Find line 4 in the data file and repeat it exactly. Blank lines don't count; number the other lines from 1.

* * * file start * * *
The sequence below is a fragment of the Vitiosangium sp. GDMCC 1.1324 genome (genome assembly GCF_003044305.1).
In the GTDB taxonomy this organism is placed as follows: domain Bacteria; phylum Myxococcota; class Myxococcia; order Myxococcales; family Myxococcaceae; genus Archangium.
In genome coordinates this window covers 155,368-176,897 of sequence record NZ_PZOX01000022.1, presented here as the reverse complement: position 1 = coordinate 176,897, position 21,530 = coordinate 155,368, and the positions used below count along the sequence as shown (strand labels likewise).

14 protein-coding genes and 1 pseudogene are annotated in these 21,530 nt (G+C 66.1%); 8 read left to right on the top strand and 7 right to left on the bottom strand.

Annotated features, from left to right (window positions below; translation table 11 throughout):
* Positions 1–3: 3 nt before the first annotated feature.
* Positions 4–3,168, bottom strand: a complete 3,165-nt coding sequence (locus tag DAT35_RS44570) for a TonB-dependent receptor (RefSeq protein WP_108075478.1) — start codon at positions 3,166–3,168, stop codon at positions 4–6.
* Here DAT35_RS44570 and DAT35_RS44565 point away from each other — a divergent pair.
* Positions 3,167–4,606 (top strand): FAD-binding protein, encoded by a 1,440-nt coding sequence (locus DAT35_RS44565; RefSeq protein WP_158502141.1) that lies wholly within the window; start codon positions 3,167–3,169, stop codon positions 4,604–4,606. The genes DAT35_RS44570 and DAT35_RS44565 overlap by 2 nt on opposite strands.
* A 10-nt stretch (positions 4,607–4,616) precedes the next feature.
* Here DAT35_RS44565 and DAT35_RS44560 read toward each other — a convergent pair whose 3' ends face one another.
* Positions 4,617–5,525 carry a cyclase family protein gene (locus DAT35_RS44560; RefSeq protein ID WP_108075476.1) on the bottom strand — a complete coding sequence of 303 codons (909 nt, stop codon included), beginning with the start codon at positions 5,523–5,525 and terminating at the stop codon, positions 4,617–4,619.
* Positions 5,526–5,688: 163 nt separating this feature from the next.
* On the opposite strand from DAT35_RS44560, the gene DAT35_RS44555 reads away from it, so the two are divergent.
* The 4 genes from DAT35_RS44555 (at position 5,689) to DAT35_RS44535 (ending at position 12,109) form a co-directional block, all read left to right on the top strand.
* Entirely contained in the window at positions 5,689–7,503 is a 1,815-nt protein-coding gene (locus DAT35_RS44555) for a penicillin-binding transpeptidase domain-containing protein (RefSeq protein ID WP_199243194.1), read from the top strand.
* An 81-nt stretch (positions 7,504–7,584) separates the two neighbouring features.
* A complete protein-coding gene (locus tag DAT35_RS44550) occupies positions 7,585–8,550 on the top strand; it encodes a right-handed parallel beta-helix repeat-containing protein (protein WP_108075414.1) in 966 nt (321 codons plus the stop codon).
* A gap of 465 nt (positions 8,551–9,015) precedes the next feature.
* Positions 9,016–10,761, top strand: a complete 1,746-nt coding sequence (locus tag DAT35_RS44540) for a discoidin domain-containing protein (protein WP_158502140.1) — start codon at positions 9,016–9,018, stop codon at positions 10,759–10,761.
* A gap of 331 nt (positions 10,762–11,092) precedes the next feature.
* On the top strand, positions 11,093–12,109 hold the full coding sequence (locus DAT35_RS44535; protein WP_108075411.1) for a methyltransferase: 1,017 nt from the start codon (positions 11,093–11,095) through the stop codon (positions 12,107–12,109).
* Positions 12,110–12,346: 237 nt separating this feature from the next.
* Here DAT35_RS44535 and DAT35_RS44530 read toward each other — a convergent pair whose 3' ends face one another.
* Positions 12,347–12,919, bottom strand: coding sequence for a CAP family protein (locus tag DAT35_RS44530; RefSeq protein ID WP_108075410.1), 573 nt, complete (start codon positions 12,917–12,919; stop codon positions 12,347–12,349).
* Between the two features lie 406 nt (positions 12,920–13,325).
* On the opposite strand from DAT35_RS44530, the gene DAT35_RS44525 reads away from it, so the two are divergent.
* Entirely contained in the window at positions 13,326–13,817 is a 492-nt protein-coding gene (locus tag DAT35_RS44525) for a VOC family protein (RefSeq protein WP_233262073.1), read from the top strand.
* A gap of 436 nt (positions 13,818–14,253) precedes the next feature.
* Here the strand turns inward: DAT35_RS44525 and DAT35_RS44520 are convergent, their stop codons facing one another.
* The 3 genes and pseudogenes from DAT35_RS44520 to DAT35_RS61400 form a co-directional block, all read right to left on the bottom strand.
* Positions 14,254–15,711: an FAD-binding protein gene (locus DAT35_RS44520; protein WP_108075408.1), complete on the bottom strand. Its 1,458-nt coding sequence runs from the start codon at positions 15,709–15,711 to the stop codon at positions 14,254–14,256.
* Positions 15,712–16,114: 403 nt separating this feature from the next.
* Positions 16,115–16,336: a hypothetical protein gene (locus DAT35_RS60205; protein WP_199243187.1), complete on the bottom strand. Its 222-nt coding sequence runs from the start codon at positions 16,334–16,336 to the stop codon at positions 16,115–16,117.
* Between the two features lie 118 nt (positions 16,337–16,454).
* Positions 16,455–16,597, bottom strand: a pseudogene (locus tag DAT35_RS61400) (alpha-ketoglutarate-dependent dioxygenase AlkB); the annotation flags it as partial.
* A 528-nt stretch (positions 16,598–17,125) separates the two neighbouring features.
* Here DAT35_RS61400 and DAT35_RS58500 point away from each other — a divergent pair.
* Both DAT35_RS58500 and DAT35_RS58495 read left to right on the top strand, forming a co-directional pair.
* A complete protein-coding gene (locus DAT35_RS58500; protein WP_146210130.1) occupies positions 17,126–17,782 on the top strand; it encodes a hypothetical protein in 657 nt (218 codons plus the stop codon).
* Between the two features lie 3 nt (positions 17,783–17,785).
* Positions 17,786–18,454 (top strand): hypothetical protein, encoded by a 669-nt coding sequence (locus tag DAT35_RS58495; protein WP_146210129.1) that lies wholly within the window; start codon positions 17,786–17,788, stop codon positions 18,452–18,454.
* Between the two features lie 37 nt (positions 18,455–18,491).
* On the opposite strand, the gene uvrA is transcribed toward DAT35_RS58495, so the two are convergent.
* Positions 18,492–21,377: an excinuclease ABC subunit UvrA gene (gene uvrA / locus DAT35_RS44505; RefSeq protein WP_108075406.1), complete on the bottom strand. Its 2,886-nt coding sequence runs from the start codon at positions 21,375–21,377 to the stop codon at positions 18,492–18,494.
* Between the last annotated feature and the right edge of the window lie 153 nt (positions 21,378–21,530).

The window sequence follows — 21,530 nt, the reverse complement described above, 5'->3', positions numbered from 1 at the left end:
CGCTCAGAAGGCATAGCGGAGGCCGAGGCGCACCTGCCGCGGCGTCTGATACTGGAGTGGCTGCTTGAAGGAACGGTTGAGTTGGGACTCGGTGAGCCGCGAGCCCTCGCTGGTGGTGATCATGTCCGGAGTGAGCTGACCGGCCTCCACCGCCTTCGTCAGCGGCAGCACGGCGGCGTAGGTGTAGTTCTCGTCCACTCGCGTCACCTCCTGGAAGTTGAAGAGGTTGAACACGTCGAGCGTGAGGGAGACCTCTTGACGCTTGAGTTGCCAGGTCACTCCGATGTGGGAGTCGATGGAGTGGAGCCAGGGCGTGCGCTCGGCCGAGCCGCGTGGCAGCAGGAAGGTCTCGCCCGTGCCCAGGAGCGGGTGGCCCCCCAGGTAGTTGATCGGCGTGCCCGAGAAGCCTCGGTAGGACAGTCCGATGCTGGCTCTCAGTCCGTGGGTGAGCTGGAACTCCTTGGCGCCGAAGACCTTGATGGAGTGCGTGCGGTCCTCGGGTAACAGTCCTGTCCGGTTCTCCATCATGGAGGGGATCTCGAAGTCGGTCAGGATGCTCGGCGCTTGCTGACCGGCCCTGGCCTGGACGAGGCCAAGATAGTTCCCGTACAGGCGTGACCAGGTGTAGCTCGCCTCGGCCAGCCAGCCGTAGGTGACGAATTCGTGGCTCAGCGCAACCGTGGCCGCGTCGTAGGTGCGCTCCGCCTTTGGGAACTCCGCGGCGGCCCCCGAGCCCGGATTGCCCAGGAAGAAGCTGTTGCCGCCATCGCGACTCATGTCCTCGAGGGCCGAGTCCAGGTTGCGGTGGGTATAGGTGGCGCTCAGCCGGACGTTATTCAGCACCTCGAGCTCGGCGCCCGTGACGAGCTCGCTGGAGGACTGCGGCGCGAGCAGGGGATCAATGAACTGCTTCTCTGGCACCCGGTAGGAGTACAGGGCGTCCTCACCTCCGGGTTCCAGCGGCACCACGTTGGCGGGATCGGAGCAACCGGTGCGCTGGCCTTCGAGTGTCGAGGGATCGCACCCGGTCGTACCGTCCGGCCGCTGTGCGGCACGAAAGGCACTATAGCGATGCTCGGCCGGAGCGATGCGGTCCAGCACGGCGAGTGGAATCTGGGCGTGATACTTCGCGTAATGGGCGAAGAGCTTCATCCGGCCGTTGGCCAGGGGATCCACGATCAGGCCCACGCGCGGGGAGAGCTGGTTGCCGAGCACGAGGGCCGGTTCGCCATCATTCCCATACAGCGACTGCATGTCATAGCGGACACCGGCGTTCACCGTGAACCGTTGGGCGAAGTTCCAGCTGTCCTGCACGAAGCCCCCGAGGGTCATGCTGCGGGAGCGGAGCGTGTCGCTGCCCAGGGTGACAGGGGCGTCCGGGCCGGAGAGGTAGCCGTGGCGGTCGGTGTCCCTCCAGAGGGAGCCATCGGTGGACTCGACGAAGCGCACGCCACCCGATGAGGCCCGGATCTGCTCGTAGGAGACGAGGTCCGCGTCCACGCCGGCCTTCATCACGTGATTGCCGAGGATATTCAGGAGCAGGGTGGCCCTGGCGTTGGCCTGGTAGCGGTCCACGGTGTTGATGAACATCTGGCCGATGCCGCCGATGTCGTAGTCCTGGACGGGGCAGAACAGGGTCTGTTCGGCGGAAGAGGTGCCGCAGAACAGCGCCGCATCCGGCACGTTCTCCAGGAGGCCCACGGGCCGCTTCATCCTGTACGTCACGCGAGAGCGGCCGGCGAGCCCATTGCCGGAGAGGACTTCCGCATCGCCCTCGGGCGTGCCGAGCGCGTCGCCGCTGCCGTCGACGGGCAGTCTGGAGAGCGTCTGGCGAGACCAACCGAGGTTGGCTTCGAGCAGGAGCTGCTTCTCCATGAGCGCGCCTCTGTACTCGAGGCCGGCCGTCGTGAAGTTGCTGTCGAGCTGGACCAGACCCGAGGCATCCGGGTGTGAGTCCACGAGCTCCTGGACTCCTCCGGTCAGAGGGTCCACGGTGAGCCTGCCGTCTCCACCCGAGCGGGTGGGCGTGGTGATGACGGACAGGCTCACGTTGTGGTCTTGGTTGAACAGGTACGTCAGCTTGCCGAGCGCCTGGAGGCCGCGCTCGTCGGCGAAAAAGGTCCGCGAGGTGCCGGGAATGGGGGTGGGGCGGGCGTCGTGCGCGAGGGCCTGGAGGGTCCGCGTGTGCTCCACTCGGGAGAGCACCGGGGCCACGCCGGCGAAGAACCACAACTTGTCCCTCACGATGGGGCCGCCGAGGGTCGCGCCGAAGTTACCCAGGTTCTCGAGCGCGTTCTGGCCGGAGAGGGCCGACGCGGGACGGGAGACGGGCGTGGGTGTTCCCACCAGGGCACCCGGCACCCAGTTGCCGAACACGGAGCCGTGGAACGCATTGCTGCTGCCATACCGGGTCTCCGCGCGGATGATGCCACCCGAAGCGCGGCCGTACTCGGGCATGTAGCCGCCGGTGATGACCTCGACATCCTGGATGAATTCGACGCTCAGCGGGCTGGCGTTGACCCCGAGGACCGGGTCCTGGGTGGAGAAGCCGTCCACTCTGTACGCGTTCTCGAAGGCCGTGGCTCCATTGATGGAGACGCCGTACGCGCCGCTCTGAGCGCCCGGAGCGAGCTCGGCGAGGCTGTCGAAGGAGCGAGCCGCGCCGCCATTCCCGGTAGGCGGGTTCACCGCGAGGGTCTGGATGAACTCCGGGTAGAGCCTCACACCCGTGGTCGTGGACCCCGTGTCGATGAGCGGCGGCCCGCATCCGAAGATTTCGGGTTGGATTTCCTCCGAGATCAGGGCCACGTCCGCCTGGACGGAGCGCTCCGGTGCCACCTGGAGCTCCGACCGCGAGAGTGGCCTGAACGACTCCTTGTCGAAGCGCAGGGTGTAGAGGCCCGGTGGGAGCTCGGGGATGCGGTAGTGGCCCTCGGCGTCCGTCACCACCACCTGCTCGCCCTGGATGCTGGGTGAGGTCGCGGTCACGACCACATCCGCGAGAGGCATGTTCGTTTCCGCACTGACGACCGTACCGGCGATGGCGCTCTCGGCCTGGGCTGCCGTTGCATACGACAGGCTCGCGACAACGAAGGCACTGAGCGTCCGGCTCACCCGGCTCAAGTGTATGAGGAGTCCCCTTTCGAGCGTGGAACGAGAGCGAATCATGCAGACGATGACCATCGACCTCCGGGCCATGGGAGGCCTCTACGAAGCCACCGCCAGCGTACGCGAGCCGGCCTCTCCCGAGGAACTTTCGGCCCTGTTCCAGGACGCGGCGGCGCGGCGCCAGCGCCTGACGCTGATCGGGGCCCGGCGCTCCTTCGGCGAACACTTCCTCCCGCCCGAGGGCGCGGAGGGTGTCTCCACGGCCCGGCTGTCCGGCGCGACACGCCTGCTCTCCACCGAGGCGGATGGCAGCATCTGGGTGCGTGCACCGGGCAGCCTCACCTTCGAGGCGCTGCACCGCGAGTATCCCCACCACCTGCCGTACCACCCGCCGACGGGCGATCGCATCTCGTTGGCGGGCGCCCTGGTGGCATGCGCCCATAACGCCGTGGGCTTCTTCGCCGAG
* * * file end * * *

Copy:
14 protein-coding genes and 1 pseudogene are annotated in these 21,530 nt (G+C 66.1%); 8 read left to right on the top strand and 7 right to left on the bottom strand.